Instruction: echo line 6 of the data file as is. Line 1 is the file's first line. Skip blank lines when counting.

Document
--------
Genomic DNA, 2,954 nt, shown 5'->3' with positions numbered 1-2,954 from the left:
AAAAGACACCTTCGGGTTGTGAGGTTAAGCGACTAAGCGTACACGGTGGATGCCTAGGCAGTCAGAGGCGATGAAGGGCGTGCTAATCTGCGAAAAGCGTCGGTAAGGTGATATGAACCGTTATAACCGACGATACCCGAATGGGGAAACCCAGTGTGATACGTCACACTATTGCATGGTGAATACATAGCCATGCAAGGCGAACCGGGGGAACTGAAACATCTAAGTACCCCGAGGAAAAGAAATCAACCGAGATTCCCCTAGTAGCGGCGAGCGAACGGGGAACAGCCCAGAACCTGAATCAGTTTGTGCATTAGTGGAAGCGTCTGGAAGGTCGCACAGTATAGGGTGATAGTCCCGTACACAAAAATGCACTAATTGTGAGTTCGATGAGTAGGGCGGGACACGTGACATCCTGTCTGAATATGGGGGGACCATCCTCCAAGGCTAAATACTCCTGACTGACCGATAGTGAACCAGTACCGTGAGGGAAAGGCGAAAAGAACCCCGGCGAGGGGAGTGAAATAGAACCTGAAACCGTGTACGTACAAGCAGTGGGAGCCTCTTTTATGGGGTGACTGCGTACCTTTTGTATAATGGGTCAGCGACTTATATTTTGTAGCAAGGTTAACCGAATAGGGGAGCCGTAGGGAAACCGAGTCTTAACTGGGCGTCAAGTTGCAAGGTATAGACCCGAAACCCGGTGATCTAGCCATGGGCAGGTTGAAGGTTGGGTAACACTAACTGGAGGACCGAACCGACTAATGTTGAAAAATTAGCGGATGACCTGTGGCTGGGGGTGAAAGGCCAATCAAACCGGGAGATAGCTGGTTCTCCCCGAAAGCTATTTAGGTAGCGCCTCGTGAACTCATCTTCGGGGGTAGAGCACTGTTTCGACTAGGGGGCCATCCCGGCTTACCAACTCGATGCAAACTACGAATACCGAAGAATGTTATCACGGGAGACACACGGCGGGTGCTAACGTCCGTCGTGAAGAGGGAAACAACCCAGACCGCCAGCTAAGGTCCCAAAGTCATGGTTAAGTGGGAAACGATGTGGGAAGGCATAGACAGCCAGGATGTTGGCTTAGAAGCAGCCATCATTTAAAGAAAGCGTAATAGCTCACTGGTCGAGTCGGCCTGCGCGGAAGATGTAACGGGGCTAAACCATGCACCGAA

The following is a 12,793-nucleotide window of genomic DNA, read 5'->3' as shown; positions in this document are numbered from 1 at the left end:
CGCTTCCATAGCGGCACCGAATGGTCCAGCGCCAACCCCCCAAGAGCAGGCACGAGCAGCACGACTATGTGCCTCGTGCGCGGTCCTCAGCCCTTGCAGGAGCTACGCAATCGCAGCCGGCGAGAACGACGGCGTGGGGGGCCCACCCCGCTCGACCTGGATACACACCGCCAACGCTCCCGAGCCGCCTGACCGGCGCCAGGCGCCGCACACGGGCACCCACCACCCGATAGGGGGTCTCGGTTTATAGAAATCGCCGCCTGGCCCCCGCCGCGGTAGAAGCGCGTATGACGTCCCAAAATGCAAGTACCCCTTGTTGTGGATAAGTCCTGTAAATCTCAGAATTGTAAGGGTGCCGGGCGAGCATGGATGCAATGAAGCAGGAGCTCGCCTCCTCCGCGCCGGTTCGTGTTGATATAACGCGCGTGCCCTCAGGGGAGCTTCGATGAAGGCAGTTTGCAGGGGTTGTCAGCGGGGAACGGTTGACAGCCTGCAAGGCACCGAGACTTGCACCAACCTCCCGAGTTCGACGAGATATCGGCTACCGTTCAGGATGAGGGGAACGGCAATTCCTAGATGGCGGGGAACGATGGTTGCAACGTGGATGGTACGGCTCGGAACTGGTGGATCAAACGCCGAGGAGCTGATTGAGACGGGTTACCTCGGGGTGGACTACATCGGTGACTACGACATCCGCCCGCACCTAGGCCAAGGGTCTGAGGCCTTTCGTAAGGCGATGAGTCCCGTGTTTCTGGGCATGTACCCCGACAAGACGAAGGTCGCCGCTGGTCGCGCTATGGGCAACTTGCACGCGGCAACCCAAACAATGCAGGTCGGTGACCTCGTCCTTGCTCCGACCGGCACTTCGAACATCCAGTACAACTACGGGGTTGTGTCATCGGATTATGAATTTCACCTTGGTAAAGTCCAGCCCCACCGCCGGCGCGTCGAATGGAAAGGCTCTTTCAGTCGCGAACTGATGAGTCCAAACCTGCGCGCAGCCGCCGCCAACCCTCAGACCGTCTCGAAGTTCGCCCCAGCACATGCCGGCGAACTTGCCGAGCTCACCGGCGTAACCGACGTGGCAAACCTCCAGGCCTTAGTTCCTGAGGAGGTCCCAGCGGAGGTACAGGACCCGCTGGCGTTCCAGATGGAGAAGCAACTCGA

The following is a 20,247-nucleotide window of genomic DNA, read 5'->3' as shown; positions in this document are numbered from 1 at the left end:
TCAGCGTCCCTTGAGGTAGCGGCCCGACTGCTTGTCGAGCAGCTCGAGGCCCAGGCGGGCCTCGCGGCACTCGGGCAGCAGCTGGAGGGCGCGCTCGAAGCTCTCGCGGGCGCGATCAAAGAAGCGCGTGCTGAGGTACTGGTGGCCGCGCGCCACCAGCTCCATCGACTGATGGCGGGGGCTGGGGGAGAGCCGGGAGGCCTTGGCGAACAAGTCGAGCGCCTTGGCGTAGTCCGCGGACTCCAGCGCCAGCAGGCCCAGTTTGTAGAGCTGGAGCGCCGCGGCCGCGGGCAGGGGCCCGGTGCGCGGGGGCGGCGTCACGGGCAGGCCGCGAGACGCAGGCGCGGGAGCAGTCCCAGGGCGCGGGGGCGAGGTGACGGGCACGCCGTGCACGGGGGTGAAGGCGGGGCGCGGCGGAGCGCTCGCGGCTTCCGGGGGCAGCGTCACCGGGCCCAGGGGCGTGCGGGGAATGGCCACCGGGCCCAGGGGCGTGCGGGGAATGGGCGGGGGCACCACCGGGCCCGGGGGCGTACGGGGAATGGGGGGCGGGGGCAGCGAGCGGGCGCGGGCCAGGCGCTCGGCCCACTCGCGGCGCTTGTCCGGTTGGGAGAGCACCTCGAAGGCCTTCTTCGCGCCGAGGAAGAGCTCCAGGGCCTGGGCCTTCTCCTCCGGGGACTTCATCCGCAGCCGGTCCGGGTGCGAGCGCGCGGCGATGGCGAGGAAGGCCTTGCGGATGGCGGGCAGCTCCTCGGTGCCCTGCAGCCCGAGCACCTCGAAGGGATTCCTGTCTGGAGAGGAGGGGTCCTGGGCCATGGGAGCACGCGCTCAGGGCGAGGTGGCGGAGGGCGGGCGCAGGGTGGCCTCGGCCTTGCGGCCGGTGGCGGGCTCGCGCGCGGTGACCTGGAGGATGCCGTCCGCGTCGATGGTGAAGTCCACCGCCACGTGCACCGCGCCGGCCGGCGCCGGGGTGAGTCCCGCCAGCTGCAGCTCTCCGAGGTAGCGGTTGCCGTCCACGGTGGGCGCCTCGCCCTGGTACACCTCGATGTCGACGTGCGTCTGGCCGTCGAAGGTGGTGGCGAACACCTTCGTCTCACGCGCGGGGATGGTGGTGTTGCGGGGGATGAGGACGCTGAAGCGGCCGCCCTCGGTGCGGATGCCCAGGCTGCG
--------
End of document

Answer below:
TCAGCGTCCCTTGAGGTAGCGGCCCGACTGCTTGTCGAGCAGCTCGAGGCCCAGGCGGGCCTCGCGGCACTCGGGCAGCAGCTGGAGGGCGCGCTCGAAGCTCTCGCGGGCGCGATCAAAGAAGCGCGTGCTGAGGTACTGGTGGCCGCGCGCCACCAGCTCCATCGACTGATGGCGGGGGCTGGGGGAGAGCCGGGAGGCCTTGGCGAACAAGTCGAGCGCCTTGGCGTAGTCCGCGGACTCCAGCGCCAGCAGGCCCAGTTTGTAGAGCTGGAGCGCCGCGGCCGCGGGCAGGGGCCCGGTGCGCGGGGGCGGCGTCACGGGCAGGCCGCGAGACGCAGGCGCGGGAGCAGTCCCAGGGCGCGGGGGCGAGGTGACGGGCACGCCGTGCACGGGGGTGAAGGCGGGGCGCGGCGGAGCGCTCGCGGCTTCCGGGGGCAGCGTCACCGGGCCCAGGGGCGTGCGGGGAATGGCCACCGGGCCCAGGGGCGTGCGGGGAATGGGCGGGGGCACCACCGGGCCCGGGGGCGTACGGGGAATGGGGGGCGGGGGCAGCGAGCGGGCGCGGGCCAGGCGCTCGGCCCACTCGCGGCGCTTGTCCGGTTGGGAGAGCACCTCGAAGGCCTTCTTCGCGCCGAGGAAGAGCTCCAGGGCCTGGGCCTTCTCCTCCGGGGACTTCATCCGCAGCCGGTCCGGGTGCGAGCGCGCGGCGATGGCGAGGAAGGCCTTGCGGATGGCGGGCAGCTCCTCGGTGCCCTGCAGCCCGAGCACCTCGAAGGGATTCCTGTCTGGAGAGGAGGGGTCCTGGGCCATGGGAGCACGCGCTCAGGGCGAGGTGGCGGAGGGCGGGCGCAGGGTGGCCTCGGCCTTGCGGCCGGTGGCGGGCTCGCGCGCGGTGACCTGGAGGATGCCGTCCGCGTCGATGGTGAAGTCCACCGCCACGTGCACCGCGCCGGCCGGCGCCGGGGTGAGTCCCGCCAGCTGCAGCTCTCCGAGGTAGCGGTTGCCGTCCACGGTGGGCGCCTCGCCCTGGTACACCTCGATGTCGACGTGCGTCTGGCCGTCGAAGGTGGTGGCGAACACCTTCGTCTCACGCGCGGGGATGGTGGTGTTGCGGGGGATGAGGACGCTGAAGCGGCCGCCCTCGGTGCGGATGCCCAGGCTGCG